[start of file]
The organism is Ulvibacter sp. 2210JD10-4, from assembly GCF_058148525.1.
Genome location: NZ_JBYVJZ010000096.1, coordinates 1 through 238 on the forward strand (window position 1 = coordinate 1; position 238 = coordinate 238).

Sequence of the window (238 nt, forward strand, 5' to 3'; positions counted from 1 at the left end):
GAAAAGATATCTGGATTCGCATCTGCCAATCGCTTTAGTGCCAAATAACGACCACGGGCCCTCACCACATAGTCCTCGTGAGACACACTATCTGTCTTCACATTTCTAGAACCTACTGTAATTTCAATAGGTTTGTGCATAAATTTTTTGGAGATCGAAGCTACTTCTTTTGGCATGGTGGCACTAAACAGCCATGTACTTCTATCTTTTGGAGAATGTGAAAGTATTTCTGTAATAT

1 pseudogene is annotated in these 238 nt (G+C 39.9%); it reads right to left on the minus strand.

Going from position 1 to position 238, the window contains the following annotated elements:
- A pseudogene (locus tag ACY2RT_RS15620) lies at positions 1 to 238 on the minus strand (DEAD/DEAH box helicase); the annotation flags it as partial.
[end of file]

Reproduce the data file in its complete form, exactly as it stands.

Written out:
The organism is Ulvibacter sp. 2210JD10-4, from assembly GCF_058148525.1.
Genome location: NZ_JBYVJZ010000096.1, coordinates 1 through 238 on the forward strand (window position 1 = coordinate 1; position 238 = coordinate 238).

Sequence of the window (238 nt, forward strand, 5' to 3'; positions counted from 1 at the left end):
GAAAAGATATCTGGATTCGCATCTGCCAATCGCTTTAGTGCCAAATAACGACCACGGGCCCTCACCACATAGTCCTCGTGAGACACACTATCTGTCTTCACATTTCTAGAACCTACTGTAATTTCAATAGGTTTGTGCATAAATTTTTTGGAGATCGAAGCTACTTCTTTTGGCATGGTGGCACTAAACAGCCATGTACTTCTATCTTTTGGAGAATGTGAAAGTATTTCTGTAATAT

1 pseudogene is annotated in these 238 nt (G+C 39.9%); it reads right to left on the minus strand.

Going from position 1 to position 238, the window contains the following annotated elements:
- A pseudogene (locus tag ACY2RT_RS15620) lies at positions 1 to 238 on the minus strand (DEAD/DEAH box helicase); the annotation flags it as partial.